Debt woes: Can Illinois (or your state) avoid becoming the next Greece?
Illinois ranks at the bottom of a new listing of states ranked by fiscal difficulties, as its governor and lawmakers grapple over how to balance the state’s budget and manage pension reform.
Washington — America may not be the financial equivalent of Greece, but states including Illinois and New Jersey are on a path that may justifiably evoke that incendiary comparison.
And their troubles may be merely the leading edge of larger challenges: Six years after the recession’s end, many US states are still in fiscal trouble, according to a new report released Tuesday by the Mercatus Center at George Mason University in Arlington, Va. In many cases, pension liabilities are a significant burden that could force a reckoning – not this year but in the not-so-distant future.
The report’s 50-state ranking, coupled with parallel headlines of distress out of Springfield, Ill., and Athens, raises a question: What must US states do to avoid becoming the next Greece?
The comforting side of the answer is that not all US states are in deep fiscal trouble. Experts differ on how deep the problems are, but not even Illinois is facing the kind of bond-market turmoil that surrounds Greece, amid uncertainty over whether that nation will slide into a chaotic debt default and exit from the euro currency union.
Still, Illinois stands as a poster child for risks that could arise over time in numerous US states and localities that have promised more than they have funded in public pensions. In Springfield, Gov. Bruce Rauner (R) is in a standoff with the Democratic legislature over how to balance the state’s budget while reforming public pensions. Talk of a possible state-government “shutdown” has risen as the state entered a new fiscal year on July 1 without a budget.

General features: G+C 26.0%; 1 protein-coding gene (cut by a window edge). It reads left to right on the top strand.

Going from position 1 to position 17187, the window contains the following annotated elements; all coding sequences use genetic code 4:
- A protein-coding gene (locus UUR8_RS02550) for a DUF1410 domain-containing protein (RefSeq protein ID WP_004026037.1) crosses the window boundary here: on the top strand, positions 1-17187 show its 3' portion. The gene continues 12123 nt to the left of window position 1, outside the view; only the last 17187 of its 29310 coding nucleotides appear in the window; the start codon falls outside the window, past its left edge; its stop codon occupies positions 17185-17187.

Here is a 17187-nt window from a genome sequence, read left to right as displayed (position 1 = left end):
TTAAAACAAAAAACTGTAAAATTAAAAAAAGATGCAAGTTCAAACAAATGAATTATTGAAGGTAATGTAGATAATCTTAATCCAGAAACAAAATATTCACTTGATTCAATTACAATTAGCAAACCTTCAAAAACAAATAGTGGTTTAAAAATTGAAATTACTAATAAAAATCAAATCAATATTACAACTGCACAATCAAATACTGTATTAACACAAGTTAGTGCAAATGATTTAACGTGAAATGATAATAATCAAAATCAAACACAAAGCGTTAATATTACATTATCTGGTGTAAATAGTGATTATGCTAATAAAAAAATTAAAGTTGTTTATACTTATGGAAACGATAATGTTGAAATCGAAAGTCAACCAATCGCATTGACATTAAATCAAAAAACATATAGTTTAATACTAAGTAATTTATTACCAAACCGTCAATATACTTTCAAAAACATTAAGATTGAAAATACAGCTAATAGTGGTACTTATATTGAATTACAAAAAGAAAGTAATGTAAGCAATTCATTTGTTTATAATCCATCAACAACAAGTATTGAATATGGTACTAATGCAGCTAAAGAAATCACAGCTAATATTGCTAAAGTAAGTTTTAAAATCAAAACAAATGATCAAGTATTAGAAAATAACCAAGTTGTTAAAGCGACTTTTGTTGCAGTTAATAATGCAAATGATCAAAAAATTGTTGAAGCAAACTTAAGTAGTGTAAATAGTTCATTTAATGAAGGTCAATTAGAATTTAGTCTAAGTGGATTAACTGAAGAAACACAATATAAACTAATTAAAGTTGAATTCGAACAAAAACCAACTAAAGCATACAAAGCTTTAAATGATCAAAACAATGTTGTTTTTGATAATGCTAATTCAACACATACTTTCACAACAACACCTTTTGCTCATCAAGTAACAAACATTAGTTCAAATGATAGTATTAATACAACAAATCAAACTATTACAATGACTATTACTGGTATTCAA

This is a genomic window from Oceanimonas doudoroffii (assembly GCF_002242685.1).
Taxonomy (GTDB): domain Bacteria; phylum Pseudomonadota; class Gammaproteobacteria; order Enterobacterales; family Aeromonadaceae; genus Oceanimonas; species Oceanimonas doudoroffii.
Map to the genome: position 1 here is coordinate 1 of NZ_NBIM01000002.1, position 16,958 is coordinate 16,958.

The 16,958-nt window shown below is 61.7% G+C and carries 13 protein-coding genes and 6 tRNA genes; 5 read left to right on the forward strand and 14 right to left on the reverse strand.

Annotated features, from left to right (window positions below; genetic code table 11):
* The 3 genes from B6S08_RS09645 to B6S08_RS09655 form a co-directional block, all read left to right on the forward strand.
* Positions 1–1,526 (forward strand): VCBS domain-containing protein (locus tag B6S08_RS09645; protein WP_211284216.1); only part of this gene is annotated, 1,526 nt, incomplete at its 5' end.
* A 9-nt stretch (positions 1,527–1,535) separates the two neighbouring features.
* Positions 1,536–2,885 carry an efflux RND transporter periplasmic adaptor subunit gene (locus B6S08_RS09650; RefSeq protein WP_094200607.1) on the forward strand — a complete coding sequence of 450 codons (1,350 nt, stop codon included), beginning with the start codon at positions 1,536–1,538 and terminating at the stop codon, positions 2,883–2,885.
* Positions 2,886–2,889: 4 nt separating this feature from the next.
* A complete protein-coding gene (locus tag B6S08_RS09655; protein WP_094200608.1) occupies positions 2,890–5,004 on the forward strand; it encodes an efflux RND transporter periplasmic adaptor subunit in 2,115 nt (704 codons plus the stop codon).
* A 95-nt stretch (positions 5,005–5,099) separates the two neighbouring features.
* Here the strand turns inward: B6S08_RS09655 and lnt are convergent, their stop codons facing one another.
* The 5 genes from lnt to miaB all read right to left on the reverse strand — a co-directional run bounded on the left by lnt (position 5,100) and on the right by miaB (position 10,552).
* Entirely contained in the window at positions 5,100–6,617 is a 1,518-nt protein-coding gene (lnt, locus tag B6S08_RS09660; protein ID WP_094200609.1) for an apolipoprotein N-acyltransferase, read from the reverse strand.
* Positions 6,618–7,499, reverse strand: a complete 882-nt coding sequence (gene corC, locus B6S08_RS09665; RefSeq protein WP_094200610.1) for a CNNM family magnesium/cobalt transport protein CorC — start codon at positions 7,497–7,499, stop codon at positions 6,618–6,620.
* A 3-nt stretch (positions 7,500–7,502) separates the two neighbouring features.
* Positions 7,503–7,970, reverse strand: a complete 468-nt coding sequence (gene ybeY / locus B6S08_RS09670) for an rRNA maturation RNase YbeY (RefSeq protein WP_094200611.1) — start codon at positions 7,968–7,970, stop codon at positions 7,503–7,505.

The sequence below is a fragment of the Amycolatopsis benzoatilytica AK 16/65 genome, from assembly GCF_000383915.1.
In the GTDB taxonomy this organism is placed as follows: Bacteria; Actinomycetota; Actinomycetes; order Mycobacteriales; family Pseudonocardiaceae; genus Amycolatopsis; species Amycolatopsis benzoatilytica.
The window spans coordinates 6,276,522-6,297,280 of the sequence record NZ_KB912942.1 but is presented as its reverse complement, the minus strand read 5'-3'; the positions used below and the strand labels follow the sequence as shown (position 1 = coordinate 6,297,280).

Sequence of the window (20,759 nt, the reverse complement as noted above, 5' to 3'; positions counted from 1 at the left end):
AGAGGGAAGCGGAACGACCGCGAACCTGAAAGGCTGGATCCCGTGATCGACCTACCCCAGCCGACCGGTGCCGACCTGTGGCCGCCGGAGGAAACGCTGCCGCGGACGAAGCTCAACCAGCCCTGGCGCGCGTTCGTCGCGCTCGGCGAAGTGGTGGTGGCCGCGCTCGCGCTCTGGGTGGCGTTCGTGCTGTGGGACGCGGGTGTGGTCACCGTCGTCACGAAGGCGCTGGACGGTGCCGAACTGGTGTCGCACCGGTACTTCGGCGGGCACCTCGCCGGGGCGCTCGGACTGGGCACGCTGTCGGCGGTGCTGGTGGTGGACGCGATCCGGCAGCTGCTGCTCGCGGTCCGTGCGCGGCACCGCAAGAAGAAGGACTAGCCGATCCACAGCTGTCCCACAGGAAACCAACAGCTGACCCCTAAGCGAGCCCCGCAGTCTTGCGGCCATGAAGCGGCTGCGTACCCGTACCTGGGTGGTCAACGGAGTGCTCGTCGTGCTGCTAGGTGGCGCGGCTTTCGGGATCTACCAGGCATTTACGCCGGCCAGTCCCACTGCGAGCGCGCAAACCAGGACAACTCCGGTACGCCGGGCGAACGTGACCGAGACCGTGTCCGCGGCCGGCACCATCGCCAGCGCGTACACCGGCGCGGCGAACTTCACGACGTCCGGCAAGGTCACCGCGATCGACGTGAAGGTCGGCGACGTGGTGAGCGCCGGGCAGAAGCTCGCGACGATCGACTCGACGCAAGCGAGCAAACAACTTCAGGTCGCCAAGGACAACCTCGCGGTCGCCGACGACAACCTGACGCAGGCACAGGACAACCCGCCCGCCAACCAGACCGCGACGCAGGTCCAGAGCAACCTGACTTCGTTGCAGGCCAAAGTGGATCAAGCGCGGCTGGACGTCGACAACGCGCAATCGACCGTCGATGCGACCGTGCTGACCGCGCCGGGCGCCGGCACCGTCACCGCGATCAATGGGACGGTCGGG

Illinois ranks at the bottom of the new ranking of states in the Mercatus Center report. And its path toward long-term fiscal solutions looks rougher than that of most states, because Illinois has unusually strong constitutional protections for state workers against pension cuts. (Governor Rauner has proposed a constitutional amendment to pave the way for reforms.)
Whether in Illinois or in other states, the basic options to deal with pension shortfalls are similar: find ways to reduce pension obligations (for future or in some cases current retirees), ask public workers to fund more of their benefits out of their own pockets, or bolster funding from the outside through new tax revenues or general-budget cuts.
“The solution to this issue is going to have to be some kind of shared pain,” predicts Joshua Rauh, a Stanford University finance expert. The answers, he says, will vary by state based on “what is legal and what is palatable.”
Fiscal experts don’t all agree on the scale of the problem. Where Mr. Rauh says the magnitude of the pension problem alone is enormous – a nationwide challenge much larger than states acknowledge in their official reports – some others argue that pensions and long-term finances more generally are manageable for the vast majority of states. (Even Illinois can borrow money at high but not astronomical rates of interest.)
Still, both camps in this debate see a need for action and for shared sacrifice to put states on a sound footing.